Dinner usually happens from 8PM-11PM, and isn't really a meal as such. In spite of the many restaurants open at dinner time (with a full menu), one of the traditional Spanish habits is to eat tapas with friends over a glass of wine, which consists of regional appetizers served at bars, restaurants, and cafeterías. In Salamanca there's no definitive guide to tapa-ing, instead, try to stroll around the center of the town and try different places and, who knows, meet new friends.
Locals gather slightly north of city center for their nightly tapas on a street named Van Dyck. The tapas here are generally of a higher quality and a lower price of those found near the plaza. Almost every street out from the center will have at least one small bar, and many of them will serve tapas. The price difference between having or not a tapa with your drink is negligible (around 2€ for each beer/wine+tapa, 20-30 cts less only the beer) so go on a try them!
Popular tapas are any sort of roasted pork parts: ribs (costilla), sausage (chorizo), ham (jamon), bacon (panceta) or face (jeta). Try the "pincho moruno", a brochette of pork pieces marinated in paprika and garlic. A local speciality (if you find it appealing) is "chanfaina" a spicy rice dish with liver and/or blood that is served in many bars as a tapa on Sundays.
In the summer most restaurants set tables outside for both lunch and dinner. Be forewarned that with the privilege of sitting outside you often get charged a euro or two extra per person.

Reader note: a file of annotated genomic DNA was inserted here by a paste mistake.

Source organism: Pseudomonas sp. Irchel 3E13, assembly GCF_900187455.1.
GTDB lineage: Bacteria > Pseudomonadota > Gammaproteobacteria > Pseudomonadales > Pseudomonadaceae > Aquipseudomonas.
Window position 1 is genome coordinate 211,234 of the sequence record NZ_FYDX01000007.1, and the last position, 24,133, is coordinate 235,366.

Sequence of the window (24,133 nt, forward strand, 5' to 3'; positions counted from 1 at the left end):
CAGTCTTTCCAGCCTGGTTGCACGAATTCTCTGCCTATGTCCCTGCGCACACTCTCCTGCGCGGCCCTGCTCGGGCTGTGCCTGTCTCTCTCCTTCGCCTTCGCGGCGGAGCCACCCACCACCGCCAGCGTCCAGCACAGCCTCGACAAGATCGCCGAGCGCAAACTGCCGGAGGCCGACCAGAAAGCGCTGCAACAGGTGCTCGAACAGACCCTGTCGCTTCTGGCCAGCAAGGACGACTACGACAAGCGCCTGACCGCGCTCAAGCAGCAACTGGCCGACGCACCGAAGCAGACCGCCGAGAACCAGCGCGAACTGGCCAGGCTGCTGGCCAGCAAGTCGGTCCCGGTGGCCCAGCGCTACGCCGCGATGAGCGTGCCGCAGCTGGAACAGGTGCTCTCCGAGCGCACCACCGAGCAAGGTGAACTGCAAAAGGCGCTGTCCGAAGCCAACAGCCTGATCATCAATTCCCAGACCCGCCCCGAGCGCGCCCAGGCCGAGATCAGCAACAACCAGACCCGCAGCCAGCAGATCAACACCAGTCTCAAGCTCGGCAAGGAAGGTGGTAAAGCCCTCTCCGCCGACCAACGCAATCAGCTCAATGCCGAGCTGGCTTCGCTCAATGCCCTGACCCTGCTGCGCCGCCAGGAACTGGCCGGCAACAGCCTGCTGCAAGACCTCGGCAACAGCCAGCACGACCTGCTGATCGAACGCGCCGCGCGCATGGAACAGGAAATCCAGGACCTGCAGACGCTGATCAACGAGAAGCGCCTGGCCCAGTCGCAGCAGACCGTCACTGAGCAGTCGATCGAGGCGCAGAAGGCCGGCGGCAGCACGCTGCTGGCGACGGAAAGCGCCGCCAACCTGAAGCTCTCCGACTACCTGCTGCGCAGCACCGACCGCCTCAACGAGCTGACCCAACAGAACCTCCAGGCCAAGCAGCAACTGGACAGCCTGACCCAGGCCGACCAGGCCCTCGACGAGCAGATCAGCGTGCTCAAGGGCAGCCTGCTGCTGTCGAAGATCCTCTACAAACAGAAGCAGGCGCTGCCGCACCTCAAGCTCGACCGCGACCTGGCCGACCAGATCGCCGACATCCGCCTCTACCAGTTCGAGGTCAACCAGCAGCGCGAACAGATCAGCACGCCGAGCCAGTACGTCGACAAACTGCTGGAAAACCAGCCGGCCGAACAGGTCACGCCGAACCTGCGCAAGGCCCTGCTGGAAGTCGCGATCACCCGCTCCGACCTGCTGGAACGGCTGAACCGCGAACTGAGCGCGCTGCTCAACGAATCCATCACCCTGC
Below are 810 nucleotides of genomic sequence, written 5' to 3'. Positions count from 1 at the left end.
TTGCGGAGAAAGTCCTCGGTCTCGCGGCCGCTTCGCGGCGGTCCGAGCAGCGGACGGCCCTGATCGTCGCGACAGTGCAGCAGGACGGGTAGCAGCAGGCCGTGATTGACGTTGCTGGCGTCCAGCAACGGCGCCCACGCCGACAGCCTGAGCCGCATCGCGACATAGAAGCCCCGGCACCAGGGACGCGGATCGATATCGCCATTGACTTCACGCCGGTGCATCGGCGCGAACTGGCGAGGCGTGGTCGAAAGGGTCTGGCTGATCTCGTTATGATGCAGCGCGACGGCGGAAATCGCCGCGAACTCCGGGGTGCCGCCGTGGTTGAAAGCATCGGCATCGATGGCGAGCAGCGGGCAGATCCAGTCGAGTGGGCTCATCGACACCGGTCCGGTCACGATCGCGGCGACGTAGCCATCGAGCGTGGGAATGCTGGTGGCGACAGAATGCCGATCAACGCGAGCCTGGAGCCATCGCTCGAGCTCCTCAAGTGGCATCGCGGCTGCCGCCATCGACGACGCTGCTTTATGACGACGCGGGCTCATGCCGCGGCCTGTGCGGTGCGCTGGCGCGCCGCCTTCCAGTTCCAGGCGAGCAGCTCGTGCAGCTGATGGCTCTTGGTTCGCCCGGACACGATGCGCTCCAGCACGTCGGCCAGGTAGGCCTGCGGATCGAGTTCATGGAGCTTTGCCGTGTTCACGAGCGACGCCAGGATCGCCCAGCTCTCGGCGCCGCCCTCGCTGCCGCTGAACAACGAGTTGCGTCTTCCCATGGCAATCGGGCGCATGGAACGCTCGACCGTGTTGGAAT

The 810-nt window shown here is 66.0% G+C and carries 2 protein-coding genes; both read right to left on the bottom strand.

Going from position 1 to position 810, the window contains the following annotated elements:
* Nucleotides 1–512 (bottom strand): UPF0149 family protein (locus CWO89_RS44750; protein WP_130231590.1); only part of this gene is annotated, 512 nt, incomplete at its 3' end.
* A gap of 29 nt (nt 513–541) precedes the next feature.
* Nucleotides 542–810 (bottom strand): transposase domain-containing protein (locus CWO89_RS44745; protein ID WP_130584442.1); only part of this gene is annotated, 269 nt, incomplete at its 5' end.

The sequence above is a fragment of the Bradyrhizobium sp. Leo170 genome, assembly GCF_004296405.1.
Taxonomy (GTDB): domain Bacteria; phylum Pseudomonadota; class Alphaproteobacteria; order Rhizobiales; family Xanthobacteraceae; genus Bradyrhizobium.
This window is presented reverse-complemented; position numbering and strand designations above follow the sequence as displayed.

Salamanca is atop the small portion of Spain where you can purchase jamón iberico (Iberian ham). This cured pork leg is very rich, a little more expensive (depending on the type of food the pig has fed on) and in the opinion of most Salamancans the most delicious thing there is to eat.
Vegetarians will have to work a little bit to find food. Tortilla de patata is always a safe bet (a frittata-type thing with potato and egg) but it can get old after a while. Meat (especially pork) finds its way into a majority of dishes here. When you're asking waiters if a dish does not have meat (carne), make sure you specify that you don't want chicken (pollo) or fish (pescado) either.
You can drink a Cerveza in Plaza Del Mercado in San Justo. In spring students drink Botellones in the streets (San Roman).
Try one of the following bars: (all located very close to Plaza Mayor) Camelot, El Bar Laso, Puerto de Chus, Submarino, Moderno, Cum-Laude and El Sol
Chupiteria Daniel's, Paniagua, Potemkin, Plutos, Capitan Haddock, La Posada, Niebla, and many more bars are excellent for a very late night out!
Book early - that's very early - if you are planning on staying in Salamanca during Easter (Semana Santa) or during the fiesta of the Virgen de la Vega.
Salamanca is considered to be one of the safest cities in Spain. Violent crime is for the most part unheard of. As with the rest of Spain, you should be aware of pickpockets, but they are less common in Salamanca than in the bigger cities.
While the streets are filled with international tourists and students from countries around the world most locals do not speak English. It is not uncommon to find even the hotel staff in Salamanca only able to speak Spanish to you. With that said, the locals are used to people butchering their language and are willing be patient with you.
Salamancans (Salmantinos in Spanish) are very schedule oriented. They wake up, work, eat, shop and sleep at around the same time every day. Almost all stores close at exactly 2PM for a few hours so the staff can lunch. This can be hard for outsiders to adjust to but it's something you have to deal with for however long you are in town.